Contradictory solutions are no solutions at all
The ANC's January 8 statement provided a disturbing picture of the policy contradictions that are the predictable and inevitable consequences of its recent conference resolution on pursuing land reform through a policy of expropriation without compensation.
The Institute of Race Relations notes that the statement unambiguously commits the party to pursue this policy. However, it also promises that there will be no disruption to South Africa's agricultural output, to its food security or to the economy in general.
It even pledges to build on the "enormous potential of agriculture to promote industrialisation, create employment and transform our economy." Indeed, it promises an economy open for business and investment.
These goals are incompatible with one another. They cannot be achieved simultaneously. Expropriation without compensation would require a fundamental undermining of property rights in South Africa. It has already been made clear that the constitution will need to be changed to enable it.
Stripping away the protections afforded to citizens and businesses in respect of their property -- with the avowed intention of allowing the state to seize assets -- will have a damaging impact on investor confidence. We believe that this is already manifesting itself, given the concerns that we have heard from businesses at the passage of the ANC's resolution.
Embarking on a campaign of expropriation without compensation will inflict even greater damage. South Africa's agricultural sector depends heavily on the secure ownership of its assets to leverage the funding it requires for its operations -- in excess of R160-billion rand annually, of which roughly two-thirds is raised from commercial banks.
If enacted, a policy based on expropriation without compensation would produce the polar opposite of what the statement promises.
It is difficult to imagine that they would have any appetite for providing loans against collateral that might vanish following a government proclamation. The government certainly has no ability to step into this funding gap, and the inevitable outcome would be a rapid drop in production. This would be the case for both established and emerging farmers. There is no way to avoid this reality.
Irrespective of government's intentions, expropriation without compensation would deal a massive if not fatal blow to South Africa's agricultural sector. The elevated risk profile would to all intents and purposes destroy its capital value.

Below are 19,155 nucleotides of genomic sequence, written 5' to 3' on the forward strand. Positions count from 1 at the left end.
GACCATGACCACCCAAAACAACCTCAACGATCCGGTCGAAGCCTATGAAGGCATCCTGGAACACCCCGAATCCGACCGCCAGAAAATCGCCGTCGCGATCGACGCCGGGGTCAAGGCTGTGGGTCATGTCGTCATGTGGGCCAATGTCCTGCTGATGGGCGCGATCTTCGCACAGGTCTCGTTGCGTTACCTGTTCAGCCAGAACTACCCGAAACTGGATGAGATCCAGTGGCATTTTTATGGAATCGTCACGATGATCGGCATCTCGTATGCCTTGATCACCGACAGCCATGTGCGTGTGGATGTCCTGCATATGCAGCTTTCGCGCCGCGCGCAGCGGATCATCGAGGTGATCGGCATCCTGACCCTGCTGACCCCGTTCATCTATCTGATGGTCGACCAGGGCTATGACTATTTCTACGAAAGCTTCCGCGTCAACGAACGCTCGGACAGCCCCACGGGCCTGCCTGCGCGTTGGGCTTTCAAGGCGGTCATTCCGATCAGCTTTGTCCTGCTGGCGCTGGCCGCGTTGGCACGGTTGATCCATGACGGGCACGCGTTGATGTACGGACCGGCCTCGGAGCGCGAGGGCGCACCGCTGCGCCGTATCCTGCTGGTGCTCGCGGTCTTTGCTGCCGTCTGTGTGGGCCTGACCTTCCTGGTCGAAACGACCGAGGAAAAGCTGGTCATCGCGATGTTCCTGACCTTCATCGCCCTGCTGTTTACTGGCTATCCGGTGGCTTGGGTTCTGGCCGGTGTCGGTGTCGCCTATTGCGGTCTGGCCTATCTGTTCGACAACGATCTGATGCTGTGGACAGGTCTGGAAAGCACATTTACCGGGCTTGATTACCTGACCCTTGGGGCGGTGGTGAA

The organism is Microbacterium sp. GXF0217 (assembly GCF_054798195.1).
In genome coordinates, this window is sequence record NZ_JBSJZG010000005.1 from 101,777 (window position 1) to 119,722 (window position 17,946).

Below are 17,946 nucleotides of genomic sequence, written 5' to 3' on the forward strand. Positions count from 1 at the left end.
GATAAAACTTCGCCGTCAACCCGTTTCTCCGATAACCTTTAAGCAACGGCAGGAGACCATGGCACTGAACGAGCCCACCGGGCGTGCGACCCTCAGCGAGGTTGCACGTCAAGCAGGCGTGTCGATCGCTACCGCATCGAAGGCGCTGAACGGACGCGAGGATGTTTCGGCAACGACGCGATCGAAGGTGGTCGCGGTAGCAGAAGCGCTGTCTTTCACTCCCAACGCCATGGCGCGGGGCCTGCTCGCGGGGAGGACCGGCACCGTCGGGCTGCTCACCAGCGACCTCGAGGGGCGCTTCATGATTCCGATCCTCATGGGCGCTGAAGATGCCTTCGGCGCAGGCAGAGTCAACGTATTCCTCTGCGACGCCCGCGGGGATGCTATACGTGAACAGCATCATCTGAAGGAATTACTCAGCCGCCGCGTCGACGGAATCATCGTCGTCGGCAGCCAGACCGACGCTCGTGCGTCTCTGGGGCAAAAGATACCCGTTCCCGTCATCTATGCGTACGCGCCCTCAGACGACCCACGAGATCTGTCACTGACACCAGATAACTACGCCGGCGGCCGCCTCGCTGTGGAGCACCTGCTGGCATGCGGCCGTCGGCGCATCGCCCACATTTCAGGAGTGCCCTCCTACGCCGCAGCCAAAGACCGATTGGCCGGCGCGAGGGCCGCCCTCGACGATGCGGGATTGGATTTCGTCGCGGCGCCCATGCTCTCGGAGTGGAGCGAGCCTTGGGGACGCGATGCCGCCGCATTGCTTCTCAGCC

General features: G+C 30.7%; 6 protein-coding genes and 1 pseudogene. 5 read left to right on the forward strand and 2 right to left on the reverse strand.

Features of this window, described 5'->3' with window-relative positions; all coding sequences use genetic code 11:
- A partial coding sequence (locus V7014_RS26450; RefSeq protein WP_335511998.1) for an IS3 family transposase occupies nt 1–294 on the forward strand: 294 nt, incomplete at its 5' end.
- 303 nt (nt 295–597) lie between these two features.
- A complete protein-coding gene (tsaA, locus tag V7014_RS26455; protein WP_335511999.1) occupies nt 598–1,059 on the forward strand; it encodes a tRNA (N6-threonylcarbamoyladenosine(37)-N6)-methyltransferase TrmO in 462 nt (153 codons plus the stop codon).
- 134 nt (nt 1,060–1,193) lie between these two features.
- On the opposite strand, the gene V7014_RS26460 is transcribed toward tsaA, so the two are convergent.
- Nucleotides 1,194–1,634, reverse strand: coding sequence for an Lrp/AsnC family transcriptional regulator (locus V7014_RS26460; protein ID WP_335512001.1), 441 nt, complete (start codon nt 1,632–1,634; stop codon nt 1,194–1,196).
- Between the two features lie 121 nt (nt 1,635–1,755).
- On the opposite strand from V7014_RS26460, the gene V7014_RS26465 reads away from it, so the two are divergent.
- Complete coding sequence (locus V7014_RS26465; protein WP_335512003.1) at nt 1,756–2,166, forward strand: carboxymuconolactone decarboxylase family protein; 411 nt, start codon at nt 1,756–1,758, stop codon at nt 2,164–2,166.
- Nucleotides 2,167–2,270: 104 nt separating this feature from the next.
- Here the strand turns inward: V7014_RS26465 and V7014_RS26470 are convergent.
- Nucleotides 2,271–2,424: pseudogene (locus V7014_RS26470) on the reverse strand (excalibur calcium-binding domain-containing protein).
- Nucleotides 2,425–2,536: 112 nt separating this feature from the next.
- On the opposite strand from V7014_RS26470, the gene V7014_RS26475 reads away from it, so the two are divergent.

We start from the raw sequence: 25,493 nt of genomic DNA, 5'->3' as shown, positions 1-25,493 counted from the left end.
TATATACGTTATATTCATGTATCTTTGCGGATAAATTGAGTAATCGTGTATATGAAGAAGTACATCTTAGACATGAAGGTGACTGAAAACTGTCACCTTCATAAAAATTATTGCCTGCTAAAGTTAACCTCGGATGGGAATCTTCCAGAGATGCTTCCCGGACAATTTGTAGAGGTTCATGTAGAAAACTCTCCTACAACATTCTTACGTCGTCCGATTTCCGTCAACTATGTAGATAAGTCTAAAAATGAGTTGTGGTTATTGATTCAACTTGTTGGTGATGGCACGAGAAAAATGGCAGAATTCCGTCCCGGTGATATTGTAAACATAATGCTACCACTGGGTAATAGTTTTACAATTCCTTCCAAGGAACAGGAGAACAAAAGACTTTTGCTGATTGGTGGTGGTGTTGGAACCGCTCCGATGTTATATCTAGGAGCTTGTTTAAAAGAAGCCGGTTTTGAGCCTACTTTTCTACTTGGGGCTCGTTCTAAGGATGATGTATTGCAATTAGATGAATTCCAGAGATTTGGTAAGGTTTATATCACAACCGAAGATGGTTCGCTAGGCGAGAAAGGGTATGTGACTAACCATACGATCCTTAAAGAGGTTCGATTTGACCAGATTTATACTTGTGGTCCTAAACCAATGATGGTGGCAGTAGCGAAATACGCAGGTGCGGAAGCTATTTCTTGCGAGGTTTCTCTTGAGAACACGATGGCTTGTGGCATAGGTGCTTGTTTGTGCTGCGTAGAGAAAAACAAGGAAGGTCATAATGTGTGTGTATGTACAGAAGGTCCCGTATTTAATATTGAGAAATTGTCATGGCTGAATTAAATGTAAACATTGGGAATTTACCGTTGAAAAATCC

Meanwhile, failures in agriculture would be followed in short order by contractions in upstream and downstream industries that feed and feed off the agricultural sector. The loss of foreign exchange earnings and the need to import greater volumes of food would drive inflation and batter the currency.
In addition, as we have previously indicated, any abridgement of property rights would not be confined to land and agriculture. Rather, it would open the way for extensive state intrusion into any number of other industries. The heightened sense of risk and vulnerability would be inimical to the investment and growth orientation that South Africa desperately needs.
There is simply no credible scenario in which embarking on this course would produce the positive outcomes laid out in the statement. It is a recipe for policy confusion, deeply damaging to the imperative of finding solutions to South Africa's long-term economic malaise. If enacted, a policy based on expropriation without compensation would produce the polar opposite of what the statement promises.
The Institute would advise policymakers in the governing party to opt instead for real, durable solutions to get South Africa's stalled land-reform endeavours back on track. Doing so demands respecting the importance of property rights for all, and extending them to those who were deprived of them in the past. They are a condition for South Africa's growth and prosperity.